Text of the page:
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  1. Centered
  2. The effect of the IV on the DV.
  3. Full Name (First and Last)


ABSTRACT (single spaced)

    1. Summarizes the problem investigated, hypothesis, the methods used, the results and conclusion in 150-200 words.



INTRODUCTION (Min. 4 pages double spaced)

  1. Explains to the reader what your investigation was about and provides them with background information on the subject and variables in the experiment.
  2. State the hypothesis.
  3. Give well-defined reason for making the hypothesis.
  4. Explain the biological or scientific importance of your experiment.
  5. Cite sources to substantiate background information.
  6. Explain how the method used will produce information relevant to your hypothesis.

MATERIALS AND METHOD (Min. 1-2 pages double spaced)

  1. Provides a detail account of how you carried out your investigation.
  2. Use the appropriate style.  Should be written in past tense not present tense.
  3. Do not write a recipe. Put your instructions in paragraph form.
  4. Give enough details so the reader could duplicate your experiment.
  5. State the control treatment, variables used, and patterns of replication.
  6. Include safety procedures and precautions necessary.
  7. Provide a figure to show the reader what your experiment design or apparatus looked like.



  1. Present data in an organized manner.
  2. Summarize the important data.
  3. Present data in an appropriate format (table, charts, pictures or graph)
  4. Label the axes of each graph completely.
  5. Give units of measurement where appropriate
  6. Write a description caption for each table, picture, diagram, or figure.
  7. Include a SHORT paragraph pointing out the important results but DO NOT interpret the data.
  1. DISCUSSION (min. 4 pages, double spaced)
  1. Interpret the results, explain their significance, and discuss any weaknesses of the experimental method or design.
  2. This is the most important section of your paper. Complete the introduction and results before writing this section of your paper.
  3. State whether the hypothesis was supported or proven false. To do this, cross-reference your results and your prediction from the introduction.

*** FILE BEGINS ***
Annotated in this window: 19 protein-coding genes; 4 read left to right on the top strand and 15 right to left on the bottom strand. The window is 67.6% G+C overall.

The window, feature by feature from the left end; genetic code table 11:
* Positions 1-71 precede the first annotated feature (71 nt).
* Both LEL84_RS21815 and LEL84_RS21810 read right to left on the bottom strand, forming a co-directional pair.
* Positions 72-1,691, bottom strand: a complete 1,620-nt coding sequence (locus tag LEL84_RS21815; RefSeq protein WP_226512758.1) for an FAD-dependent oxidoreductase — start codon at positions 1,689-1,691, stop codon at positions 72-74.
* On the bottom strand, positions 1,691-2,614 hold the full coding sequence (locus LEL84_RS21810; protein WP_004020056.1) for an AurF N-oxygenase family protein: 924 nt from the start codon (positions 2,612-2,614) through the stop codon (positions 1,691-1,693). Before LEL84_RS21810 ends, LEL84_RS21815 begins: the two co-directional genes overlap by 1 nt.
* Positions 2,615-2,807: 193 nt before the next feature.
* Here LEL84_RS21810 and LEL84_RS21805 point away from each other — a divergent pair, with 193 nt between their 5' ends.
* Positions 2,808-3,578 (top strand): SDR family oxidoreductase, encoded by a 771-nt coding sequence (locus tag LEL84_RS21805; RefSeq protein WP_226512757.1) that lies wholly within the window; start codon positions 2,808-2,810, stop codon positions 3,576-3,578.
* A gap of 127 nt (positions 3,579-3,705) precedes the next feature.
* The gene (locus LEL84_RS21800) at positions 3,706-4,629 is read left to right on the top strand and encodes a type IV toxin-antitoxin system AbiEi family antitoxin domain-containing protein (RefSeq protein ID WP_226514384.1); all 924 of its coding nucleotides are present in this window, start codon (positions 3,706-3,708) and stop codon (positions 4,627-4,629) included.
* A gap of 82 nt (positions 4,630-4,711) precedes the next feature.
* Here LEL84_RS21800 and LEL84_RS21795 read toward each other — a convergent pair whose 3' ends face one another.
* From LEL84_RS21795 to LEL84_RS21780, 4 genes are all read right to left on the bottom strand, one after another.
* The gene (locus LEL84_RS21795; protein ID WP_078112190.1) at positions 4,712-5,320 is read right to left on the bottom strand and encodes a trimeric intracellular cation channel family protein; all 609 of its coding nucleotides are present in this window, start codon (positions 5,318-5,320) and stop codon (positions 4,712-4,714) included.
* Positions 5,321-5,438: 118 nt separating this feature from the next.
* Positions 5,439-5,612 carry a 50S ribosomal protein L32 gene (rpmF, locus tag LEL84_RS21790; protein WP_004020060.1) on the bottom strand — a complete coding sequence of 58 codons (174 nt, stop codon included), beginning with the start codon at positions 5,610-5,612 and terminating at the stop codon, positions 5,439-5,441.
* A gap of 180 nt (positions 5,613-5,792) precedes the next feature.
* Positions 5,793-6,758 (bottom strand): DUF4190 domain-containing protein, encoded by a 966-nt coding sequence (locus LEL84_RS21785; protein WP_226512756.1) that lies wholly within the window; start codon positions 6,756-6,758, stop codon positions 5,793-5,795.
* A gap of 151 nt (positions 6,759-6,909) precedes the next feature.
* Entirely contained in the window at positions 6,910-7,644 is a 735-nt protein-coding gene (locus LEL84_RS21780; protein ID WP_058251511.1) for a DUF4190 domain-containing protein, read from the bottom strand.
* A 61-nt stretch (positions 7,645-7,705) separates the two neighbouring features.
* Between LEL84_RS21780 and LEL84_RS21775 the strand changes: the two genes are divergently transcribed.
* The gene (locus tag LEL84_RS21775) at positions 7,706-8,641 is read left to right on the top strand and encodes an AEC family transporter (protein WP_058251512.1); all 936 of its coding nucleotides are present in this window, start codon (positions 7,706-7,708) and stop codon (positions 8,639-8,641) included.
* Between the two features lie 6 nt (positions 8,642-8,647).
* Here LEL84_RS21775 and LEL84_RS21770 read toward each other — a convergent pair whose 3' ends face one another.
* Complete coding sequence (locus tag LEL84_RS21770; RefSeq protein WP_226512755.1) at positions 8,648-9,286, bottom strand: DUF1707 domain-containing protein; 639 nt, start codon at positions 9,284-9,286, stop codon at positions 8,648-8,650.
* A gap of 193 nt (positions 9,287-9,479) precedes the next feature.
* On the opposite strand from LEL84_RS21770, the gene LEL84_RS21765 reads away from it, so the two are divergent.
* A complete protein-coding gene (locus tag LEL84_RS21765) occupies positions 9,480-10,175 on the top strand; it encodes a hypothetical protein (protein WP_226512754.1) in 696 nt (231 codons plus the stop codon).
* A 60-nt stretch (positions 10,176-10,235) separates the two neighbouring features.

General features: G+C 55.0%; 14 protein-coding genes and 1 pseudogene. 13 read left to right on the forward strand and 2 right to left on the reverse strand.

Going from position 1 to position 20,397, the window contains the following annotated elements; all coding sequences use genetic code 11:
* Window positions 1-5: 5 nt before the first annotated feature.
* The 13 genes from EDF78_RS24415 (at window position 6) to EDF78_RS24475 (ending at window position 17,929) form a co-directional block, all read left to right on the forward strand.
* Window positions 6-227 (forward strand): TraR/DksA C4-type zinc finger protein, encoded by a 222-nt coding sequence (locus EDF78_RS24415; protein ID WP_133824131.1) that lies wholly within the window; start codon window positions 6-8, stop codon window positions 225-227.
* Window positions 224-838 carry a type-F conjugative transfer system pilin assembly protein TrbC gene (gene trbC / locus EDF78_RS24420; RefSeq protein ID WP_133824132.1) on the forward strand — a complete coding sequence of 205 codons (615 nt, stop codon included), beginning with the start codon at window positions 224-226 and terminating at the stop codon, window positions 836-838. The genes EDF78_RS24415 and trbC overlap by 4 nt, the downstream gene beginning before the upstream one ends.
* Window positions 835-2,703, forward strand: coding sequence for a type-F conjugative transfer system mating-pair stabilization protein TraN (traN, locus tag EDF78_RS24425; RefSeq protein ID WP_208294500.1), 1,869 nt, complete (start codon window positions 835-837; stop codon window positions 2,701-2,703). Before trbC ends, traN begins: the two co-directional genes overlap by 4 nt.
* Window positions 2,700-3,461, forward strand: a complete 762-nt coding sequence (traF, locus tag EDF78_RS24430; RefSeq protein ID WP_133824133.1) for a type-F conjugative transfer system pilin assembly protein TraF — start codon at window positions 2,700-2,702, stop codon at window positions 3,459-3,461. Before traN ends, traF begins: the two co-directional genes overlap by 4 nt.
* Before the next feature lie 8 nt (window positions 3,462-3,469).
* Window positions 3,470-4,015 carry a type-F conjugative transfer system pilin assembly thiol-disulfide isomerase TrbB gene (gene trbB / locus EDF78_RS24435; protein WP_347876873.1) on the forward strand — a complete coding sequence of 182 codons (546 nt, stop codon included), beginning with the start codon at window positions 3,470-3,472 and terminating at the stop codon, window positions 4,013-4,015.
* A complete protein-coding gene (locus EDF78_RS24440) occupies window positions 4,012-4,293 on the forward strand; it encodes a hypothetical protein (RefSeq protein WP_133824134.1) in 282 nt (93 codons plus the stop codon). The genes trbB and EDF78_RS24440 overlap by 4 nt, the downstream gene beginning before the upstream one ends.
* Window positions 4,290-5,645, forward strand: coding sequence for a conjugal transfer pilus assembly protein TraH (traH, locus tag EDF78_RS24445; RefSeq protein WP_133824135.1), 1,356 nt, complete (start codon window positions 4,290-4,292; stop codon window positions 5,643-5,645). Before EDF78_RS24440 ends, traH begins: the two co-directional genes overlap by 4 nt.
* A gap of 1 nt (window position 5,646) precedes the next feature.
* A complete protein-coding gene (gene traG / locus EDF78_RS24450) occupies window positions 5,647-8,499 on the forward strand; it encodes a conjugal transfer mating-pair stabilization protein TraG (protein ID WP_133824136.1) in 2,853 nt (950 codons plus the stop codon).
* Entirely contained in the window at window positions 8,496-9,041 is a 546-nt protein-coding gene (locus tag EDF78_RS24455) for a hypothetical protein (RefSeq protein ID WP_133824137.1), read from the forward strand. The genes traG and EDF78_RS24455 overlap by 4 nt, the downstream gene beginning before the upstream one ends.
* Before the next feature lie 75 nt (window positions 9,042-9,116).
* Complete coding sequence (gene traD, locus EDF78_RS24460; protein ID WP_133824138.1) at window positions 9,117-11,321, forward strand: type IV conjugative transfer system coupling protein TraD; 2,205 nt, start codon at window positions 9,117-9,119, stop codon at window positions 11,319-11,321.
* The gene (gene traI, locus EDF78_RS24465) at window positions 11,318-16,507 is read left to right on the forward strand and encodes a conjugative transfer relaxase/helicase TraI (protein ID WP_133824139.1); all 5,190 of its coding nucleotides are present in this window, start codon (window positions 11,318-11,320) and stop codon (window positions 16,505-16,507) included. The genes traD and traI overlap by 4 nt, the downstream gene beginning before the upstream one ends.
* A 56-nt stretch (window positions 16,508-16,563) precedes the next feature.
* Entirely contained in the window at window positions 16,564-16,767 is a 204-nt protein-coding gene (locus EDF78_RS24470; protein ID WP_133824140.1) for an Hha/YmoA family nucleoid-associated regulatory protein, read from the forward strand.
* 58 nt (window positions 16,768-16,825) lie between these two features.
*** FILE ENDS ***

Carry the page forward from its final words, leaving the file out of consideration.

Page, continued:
4. Cite specific results the support your conclusions.
  5. Give the reasoning for your conclusions
  6. Demonstrate that you understand the biological or scientific meaning of your results.
  7. Compare the results with your predictions and explain any unexpected results.
  8. Compare the results with other research or information available to you.
  9. Discuss any weaknesses in your experimental design or problems with the execution of the experiment.
  10. Discuss how you might extend or improve your experiment.


CONCLUSION (1 - 2 paragraphs, double spaced)

  1. Conclusion can be stated in three sections of your report, the introduction, discussion and the conclusion.
  2. Restate and rephrase your conclusions. Try not to use the same sentences from the previous sections.
  3. Restate the important results.


  1. Displays all figures, charts, graphs, or pictures. Each entry has a title, description and a number.
  2. Statistical Analysis: the entire mathematical portions of your project are shown here.
  3. Graphs and tables should reappear in this section.
  4. Make sure reader knows where in lab report to find pictures if you place them in the appendix section. Entries are in the order they appear in the report.
  5. Acknowledgements (don’t thank parents and teachers, unless they served as your mentor)



  1. Use proper citation form (APA)
  2. Use appropriate citation rules for quotes and paraphrasing.